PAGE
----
While some states in the past few years, like Arizona and Kansas, have gone from governor’s signature in the spring to accepting wagers by the start of the NFL season, the world knew by mid-August 2021 that Maryland would miss the boat. With regulations through its public comment period by late-September, Maryland Lottery and Gaming Control Agency Director John Martin told the SWARC at its second meeting a “late fall” launch was possible.

By mid-October, the SWARC had postponed its third meeting and an industry source told LSR they did not expect a MD launch until the 2022 NFL season. The SWARC largely met just once a month as it slogged through the process.

“I don’t dare think we try to push any faster, we’re not dragging our feet by any stretch.”

SWARC Chair Thomas Brandt, Jr. in October 2021

Governor Hogan gets mad

Hogan eventually blamed SWARC, and legislators, for a delay in getting even retail sports betting off the ground. Rather than push through the allocated licenses, he felt they wanted all operators to launch at the same time.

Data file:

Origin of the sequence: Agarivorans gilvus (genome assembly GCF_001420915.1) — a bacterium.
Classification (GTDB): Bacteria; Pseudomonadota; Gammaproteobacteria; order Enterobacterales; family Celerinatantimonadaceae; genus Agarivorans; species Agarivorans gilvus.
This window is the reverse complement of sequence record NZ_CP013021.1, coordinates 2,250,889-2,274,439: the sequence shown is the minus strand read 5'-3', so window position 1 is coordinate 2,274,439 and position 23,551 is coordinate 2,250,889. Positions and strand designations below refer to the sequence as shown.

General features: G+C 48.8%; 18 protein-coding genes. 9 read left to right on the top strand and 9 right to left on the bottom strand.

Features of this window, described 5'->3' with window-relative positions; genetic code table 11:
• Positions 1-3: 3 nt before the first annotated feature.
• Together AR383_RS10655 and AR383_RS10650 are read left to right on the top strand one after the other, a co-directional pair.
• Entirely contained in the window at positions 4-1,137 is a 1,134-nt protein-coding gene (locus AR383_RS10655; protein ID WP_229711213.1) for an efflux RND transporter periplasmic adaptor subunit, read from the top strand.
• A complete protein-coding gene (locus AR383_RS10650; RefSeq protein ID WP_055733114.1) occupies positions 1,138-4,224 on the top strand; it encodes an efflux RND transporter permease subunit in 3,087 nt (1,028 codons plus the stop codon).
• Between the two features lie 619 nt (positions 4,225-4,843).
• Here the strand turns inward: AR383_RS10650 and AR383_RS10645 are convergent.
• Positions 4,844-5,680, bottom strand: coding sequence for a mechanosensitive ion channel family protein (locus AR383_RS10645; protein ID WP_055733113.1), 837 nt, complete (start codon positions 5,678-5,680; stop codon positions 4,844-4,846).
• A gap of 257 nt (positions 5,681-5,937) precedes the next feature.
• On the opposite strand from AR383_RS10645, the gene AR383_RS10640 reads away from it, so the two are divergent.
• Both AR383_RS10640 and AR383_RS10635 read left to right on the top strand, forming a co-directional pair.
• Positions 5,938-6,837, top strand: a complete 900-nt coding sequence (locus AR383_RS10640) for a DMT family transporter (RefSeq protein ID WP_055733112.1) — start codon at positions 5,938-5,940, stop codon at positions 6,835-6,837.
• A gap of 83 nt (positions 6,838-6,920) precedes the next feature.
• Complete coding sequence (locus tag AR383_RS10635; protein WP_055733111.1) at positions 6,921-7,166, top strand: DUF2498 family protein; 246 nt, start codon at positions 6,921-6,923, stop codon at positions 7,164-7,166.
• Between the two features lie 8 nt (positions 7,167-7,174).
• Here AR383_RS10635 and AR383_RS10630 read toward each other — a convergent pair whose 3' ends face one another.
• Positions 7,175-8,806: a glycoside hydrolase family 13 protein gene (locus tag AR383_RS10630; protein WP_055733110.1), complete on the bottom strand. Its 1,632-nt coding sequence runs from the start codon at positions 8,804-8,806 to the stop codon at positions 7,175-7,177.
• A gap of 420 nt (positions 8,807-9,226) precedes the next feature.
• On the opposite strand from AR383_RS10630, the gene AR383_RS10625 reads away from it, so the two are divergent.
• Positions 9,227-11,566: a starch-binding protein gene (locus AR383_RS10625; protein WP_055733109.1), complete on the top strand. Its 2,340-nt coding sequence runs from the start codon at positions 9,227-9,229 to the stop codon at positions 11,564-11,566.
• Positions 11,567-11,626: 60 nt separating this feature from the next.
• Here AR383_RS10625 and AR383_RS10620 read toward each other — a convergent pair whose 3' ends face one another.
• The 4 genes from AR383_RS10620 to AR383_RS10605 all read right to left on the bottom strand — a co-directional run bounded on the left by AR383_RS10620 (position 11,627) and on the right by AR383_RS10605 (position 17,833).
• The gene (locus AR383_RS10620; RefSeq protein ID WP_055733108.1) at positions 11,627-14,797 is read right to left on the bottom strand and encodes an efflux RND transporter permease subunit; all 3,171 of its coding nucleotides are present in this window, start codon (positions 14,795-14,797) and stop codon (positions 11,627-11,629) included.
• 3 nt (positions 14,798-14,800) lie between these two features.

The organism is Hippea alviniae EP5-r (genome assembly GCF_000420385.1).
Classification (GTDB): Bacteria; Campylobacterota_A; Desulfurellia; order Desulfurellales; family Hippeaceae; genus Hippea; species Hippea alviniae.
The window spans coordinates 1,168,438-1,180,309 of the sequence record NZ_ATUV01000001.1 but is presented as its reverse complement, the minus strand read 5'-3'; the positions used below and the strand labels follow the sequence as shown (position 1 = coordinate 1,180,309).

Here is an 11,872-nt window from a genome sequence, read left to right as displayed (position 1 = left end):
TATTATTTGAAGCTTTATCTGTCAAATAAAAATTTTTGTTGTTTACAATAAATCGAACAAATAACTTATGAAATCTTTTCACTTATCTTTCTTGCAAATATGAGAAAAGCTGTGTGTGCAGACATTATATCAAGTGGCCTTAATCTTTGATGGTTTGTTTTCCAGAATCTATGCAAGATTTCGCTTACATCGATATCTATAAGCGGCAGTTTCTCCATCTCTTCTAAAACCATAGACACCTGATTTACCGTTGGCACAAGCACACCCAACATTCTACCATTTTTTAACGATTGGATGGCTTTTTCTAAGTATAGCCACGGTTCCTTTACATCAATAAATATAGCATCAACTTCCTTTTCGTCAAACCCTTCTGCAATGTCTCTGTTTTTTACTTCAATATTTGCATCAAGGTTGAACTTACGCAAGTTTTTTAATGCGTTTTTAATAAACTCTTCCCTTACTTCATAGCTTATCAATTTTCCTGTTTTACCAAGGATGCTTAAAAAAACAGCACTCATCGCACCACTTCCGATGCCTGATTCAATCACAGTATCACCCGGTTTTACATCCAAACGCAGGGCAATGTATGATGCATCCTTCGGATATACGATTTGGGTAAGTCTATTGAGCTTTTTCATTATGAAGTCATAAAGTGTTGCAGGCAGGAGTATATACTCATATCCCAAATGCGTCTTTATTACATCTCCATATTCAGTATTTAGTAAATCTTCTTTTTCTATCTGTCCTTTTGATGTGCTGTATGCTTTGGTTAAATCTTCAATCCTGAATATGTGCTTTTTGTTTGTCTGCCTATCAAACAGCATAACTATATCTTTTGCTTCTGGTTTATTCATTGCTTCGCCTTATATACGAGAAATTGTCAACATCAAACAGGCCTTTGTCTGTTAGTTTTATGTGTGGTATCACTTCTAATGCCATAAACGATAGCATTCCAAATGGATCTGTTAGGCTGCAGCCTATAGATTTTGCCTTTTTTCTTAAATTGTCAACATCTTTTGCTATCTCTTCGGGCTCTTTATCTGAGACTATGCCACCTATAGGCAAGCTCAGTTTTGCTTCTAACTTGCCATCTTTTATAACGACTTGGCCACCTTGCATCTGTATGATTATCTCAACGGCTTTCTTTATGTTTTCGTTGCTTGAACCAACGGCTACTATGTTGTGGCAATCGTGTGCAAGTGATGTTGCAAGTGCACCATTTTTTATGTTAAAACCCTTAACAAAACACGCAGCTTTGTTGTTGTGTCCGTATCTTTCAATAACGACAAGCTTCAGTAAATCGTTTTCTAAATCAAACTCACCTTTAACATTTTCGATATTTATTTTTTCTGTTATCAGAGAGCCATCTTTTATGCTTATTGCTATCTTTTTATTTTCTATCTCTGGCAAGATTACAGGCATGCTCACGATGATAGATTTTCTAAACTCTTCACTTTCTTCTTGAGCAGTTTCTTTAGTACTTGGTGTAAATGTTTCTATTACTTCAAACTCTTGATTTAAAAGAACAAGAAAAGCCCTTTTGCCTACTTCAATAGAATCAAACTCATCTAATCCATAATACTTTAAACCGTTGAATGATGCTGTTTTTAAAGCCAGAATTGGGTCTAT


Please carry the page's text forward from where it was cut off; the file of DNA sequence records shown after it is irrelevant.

It appears as if the legislature and the staff of the legislature and even the attorney for the legislature are pressuring that commission to delay things as long as possible, until they can do all of the other, brand-new licenses where companies haven’t even yet been formed, haven’t really applied, [and] haven’t been vetted. If in fact they don’t act immediately and approve [the five casinos] … it’s going to be at least a year or more before anyone gets the ability to do gambling in Maryland. And potentially it could kill the entire deal.”